[6] Dominated by the Indian monsoon, only 13% of rainfall occurs during the dry half year (Figure 2a). Water storage from the previous rain season was depleted during the dry season and refilled by rainfall in the following rainy season (Figure S4). Water available for plants and local people was mainly controlled by evapotranspiration and water storage during the rainy season. Evapotranspiration in the rubber plantation was larger than which in the rain forest for most months, except February and March when ecologically adaptive leaf shedding occurred (Figure 2c, subplot of Figure S3, and Figure S5). Moreover, the water storage flux (absolute value) of the rubber plantation was less than in the rain forest (Figure 2d). High water evapotranspiration demand encountered with low water storage subsequently led to reduced water yield and water shortage during the dry season. Watershed surface runoff is the main source of river flow in this period. Therefore, river levels will be lower and less water resources available for locals.

Figure 2.

Monthly variation of (a) rainfall, (b) runoff depth, (c) evapotranspiration and (d) derived soil water storage flux in rubber plantation (black bar) and primary tropical seasonal rain forest (grey bar) of Xishuangbanna, China. The shaded area indicate rainy season (May to October). Error bars represent standard error.

4. Discussion

[7] Because rainforest transpires more during drought, it is a bigger consumer of water compared to rubber plantation in the low-rainfall season (when human demand is likely to be high) (Figures 2 and S6). However, rain forest maintains continuous runoff during this period by using water storage from the previous rainy season (Figures 2 and S4). During the rainy seasons, the reverse is true. Rubber plantations are much bigger water consumers than native rain forests in this period (Figure 2). The rubber tree (Hevea brasiliensis) is an exotic species originating in the humid Amazon and has large xylem vessels to gain competitive advantages under well-watered conditions [Ayutthaya et al., 2011]. By contrast, the rain forest trees studied here adapt to the seasonally dry environments through long-term evolution and are less sensitive to drought with small xylem vessels (Z.-H. Tan, unpublished data, 2010). This is the main reason why rubber trees consume more water during the rainy season and less during the dry season when compared to rain forest. Because of their sensitivity to drought, the water consumption of rubber plantations on an annual basis remains larger than that of rain forests. The rain forest also creates a cool and moist environment to reduce annual evapotranspiration (Figure S7).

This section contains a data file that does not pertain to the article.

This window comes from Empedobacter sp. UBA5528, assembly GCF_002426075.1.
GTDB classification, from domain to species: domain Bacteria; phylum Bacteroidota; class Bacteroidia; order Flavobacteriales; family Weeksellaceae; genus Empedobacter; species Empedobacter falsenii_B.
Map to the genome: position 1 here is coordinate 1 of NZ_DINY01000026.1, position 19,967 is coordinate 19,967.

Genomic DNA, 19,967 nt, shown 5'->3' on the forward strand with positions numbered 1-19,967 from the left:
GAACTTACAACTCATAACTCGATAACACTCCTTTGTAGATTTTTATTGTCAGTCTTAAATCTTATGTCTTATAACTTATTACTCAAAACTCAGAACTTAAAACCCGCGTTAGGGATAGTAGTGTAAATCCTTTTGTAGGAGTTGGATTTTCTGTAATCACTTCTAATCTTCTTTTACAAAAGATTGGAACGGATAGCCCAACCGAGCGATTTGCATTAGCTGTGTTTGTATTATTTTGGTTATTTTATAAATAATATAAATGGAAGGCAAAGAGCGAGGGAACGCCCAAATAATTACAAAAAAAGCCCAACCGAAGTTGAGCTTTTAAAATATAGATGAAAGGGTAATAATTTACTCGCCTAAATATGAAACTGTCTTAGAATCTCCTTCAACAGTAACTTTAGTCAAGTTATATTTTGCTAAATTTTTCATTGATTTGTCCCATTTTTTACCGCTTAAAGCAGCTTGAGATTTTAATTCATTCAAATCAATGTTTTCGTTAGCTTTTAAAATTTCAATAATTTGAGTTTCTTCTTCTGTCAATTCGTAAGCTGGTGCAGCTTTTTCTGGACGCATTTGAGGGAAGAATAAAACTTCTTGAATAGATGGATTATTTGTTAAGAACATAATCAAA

5. Conclusions

[8] Both long-term catchment water observations and direct eddy covariance estimates indicate that more water was evapotranspired from rubber the plantation than from the rain forest. In the rubber plantation, water stored during the rainy season was not sufficient to maintain evapotranspiration, which led to zero flow during the dry season. These factors caused local water resource shortages. This study supports the idea that rubber plantations act as water pumps as suggested by locals. Here, only the water cycle consequences were examined for large-scale planting of rubber trees. Other important environmental issues, such as biodiversity loss, carbon release and soil erosion, should be examined by further studies.

Acknowledgments

[9] We thank two anonymous reviewer and the journal editor for comments and Douglas Allen Schaefer for his help on improving the language. This work was supported by the National Science Foundation of China (31061140359, 40571163, 41071071, and 41001063), the Knowledge Innovation Program of the Chinese Academy of Sciences (KZCX2-YW-Q1-05-04), and the Development Program in Basic Science of China (2010CB833501).

[10] The Editor thanks two anonymous reviewers for their assistance in evaluating this paper.